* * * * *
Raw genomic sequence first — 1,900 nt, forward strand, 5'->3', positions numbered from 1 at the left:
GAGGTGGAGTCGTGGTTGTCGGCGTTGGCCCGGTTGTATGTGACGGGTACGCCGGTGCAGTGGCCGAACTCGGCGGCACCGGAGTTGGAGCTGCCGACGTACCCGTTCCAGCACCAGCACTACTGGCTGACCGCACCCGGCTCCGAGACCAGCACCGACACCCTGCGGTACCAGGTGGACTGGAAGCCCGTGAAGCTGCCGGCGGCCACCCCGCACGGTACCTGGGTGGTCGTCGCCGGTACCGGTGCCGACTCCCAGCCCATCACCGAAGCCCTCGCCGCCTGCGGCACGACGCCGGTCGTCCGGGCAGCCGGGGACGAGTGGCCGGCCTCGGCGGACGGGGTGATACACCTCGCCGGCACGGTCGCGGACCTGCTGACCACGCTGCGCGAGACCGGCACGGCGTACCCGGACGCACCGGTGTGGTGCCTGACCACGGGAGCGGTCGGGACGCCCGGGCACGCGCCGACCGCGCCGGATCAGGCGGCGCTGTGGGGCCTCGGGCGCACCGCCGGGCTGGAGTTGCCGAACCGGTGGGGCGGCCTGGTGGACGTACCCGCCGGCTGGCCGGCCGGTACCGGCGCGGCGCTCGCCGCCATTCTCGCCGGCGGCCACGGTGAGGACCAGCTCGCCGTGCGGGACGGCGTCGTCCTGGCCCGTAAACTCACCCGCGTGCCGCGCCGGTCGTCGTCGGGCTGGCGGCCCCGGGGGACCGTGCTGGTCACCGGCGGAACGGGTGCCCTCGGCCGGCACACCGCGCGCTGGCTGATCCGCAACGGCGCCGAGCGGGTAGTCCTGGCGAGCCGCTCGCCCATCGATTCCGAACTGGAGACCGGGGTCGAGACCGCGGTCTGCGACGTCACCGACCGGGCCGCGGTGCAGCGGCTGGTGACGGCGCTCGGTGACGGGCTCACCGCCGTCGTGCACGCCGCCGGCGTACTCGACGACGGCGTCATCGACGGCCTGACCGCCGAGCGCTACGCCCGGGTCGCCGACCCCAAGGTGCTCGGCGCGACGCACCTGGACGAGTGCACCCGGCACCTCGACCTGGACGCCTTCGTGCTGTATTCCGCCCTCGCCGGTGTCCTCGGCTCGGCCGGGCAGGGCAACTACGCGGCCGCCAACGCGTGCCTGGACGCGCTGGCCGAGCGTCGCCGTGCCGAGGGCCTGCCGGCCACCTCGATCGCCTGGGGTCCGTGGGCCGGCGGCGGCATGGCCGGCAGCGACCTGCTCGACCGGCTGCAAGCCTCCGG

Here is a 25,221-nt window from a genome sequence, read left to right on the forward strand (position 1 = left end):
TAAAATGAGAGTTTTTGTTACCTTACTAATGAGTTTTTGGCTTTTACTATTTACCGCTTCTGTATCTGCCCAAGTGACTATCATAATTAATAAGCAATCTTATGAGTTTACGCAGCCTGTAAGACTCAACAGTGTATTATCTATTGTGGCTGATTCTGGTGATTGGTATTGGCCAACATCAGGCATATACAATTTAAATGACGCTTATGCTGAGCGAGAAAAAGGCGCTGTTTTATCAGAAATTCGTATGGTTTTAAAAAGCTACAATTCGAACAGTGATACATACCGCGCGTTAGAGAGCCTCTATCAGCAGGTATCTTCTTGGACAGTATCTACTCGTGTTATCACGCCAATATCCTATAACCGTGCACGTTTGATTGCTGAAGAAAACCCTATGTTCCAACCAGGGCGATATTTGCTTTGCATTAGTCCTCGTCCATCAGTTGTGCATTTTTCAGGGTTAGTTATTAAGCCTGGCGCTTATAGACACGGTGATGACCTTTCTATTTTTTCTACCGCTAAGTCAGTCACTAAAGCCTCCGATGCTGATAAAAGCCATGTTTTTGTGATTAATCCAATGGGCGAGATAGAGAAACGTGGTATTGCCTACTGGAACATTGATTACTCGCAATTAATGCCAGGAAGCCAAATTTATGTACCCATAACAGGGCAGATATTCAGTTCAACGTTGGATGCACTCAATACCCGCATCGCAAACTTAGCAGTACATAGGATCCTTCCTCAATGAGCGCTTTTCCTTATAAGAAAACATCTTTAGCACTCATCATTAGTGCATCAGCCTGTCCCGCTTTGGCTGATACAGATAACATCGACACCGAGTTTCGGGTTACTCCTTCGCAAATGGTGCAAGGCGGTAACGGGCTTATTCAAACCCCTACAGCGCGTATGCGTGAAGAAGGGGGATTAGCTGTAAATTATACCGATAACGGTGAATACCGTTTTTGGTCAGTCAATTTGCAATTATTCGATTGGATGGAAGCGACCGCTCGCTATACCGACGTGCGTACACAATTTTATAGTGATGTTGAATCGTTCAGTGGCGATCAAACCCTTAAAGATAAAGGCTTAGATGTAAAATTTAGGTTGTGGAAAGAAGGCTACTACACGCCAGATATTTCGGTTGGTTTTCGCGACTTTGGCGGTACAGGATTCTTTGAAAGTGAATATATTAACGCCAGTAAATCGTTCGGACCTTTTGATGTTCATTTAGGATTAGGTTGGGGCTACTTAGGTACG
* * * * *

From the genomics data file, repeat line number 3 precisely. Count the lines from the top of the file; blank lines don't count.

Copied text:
Here is a 25,221-nt window from a genome sequence, read left to right on the forward strand (position 1 = left end):